Anyway, back to the Oro Gold shady stuff. The salesman told me that he was going to show me something *special* about what he would be selling me. He took out his iphone and went to the Oro Gold website to show me how much the product 'actually' costs compared to the price that he would give me which was a bit more than 50% off. He told me that he would give me a hand scrub and hand moisturizer both for $48 when the actual value is around $116. I still wasn't really convinced by this because I've already found that outlet malls use this same seedy practice where they will mark up the 'original' prices of items by a lot and make it seem like the customers save so much more than they actually are. I wonder why Oro Gold even bothers with having ridiculously high prices online compared to their kiosks and stores. It makes the whole establishment seem so much more suspicious and non-credible. I mean, the average person should know that marking down items from the OFFICIAL website by that much is too good to be true. I eventually got my chance to escape by telling the guy I had sensitive skin and wanted to do more research on the product before I bought it.
I always, always, always do research before buying any kind of cosmetic. It is my rule of thumb and keeps me out of trouble with my skin. ABSOLUTELY NO impulse buys allowed, at least for cosmetics. After doing some searching on the Oro Gold products online, I came across Beauty Snob's Blog.
Kat in the comments stated this which really disturbed me:
"Oro Gold products are made with colloidal gold. The sales pitch
promoting the use of 24k gold in their products doesn’t mention that
there is probably only a fraction of 1 cent of gold in the entire tube
or jar – certainly not enough to justify the inflated prices. Colloidal
gold used to be used to treat very severe rheumatoid arthritis in the
past, but because of the possibility of serious side effects, it rarely
is now. Long term use of colloidal gold can cause a condition called
CHRYSIASIS, which, besides causing problems such as kidney failure, is
famous for turning your skin blue, mauve, or grey! Use of colloidal
silver causes a similar condition called argyria. While reported cases
of chrysiasis are usually caused by colloidal gold being injected (for
rheumatoid arthritis) or taken internally, medication and toxic
substances can be absorbed by the skin (think of nicotine patches or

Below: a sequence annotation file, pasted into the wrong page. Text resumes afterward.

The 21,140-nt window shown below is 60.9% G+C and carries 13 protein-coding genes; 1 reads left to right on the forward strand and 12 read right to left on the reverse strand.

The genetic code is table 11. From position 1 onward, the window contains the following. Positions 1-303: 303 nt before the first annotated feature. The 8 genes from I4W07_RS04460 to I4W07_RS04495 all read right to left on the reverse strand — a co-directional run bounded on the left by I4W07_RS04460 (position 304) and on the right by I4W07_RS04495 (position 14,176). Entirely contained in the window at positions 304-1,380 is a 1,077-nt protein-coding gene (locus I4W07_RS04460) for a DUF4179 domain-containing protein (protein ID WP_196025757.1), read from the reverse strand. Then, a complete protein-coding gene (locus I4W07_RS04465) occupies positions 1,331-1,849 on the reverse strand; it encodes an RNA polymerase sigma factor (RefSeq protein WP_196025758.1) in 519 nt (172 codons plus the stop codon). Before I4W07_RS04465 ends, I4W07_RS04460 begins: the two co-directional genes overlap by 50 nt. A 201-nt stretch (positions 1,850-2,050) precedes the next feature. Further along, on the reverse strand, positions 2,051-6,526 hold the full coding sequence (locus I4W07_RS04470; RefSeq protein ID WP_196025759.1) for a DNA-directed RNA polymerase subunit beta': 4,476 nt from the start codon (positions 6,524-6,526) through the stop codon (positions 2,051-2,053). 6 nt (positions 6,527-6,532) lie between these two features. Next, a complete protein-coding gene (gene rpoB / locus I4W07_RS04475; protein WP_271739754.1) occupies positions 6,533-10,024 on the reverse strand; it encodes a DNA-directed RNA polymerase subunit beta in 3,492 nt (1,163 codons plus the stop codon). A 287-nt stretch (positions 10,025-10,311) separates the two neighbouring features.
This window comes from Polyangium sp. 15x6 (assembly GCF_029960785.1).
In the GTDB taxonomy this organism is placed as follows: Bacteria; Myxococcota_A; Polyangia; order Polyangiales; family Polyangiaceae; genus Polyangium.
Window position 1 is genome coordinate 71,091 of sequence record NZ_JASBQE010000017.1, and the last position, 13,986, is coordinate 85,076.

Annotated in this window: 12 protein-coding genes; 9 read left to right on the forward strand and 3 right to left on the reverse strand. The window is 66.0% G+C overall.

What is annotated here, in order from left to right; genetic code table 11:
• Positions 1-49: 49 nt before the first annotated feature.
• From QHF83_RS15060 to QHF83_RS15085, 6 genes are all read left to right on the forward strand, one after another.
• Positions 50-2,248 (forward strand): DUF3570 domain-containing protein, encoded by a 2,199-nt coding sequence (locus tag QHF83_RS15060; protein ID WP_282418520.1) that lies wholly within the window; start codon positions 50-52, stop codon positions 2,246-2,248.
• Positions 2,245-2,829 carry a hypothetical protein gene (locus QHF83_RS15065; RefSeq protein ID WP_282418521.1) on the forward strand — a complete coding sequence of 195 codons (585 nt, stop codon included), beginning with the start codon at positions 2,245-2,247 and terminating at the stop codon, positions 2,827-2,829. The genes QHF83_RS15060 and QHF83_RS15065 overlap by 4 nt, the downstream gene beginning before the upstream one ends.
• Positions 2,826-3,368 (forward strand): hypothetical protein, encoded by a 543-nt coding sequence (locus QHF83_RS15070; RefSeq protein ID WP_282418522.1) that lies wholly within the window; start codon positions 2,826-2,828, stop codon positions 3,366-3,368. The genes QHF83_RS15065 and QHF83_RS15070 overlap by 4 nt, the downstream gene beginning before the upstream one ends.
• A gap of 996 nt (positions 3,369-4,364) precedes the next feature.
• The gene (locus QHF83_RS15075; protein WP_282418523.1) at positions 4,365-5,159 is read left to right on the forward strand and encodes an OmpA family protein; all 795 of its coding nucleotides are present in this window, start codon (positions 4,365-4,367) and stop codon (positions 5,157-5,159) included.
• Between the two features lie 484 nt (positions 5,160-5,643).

other trans-dermal patches such as those for sea-sickness). While
short-term use of Oro Gold products is unlikely to cause any problems, I
would be very cautious about using them for any length of time. Next
time you are grabbed by one of their snake oil salesmen, shout
“Chrysiasis!!!” in their ear and walk on."
I looked up this info in more detail and what she says is true although most researchers find that the use of colloidal gold on skin doesn't really produce any serious ill side-effects compared to the many benefits of using colloidal gold. Most researchers found that it was the injections and oral consumptives that should be taken carefully because there is a possibility of overdose and complications. The only real caution for colloidal gold in cosmetics that I found was that if a person were allergic to gold, they should be aware of possible allergic reactions.
Kat could be right as metals can build up in the body over long periods of time if a person regularly uses the product. One can't say that it's impossible for a person to develop Chrysiasis or any other negative complication even though there's a rare chance of it happening.
There are a number of other blogs talking about the 'Oro Gold Scam'. Another informative blog can be found on Marga's Vox Publica.
I'm just really proud of myself for not giving in and buying a product that I don't need. And after further research on the Oro Gold products, I'm REALLY proud of myself because of the horrible reputation this company has of scamming its customers.
Here are a list of traits I found that give this company a bad reputation:
1. Ridiculously pushy salespeople who may be claiming things that aren't credible
2. Unethical practice of highly inflating prices on original website compared to prices in stores/kiosks just to create a sales pitch
3. False return policy where the salespeople claim they accept returns yet at the bottom of receipt it clearly states "no returns"
4. Bad return policy for salesperson's mistake of charging items wrong
5. Salespeople have poor knowledge of the benefits/effects of gold in the cosmetic product (The salesguy I met with only talked about 'vitamins and minerals' in the products but made no specific elaboration about the benefits or effects of gold even though the brand is called 'Oro Gold'..)
After finding all kinds of bad things about this company, I would personally steer clear. I honestly don't care about people making the excuse that angry customers talk smack about the company and give them a bad rep. The company is responsible for upholding a good and credible reputation, with or without vengeful customers. There are so many bad comments about Oro Gold, even going as far as multiple negative blog reviews, that I start to believe Oro Gold truly is an unethical company.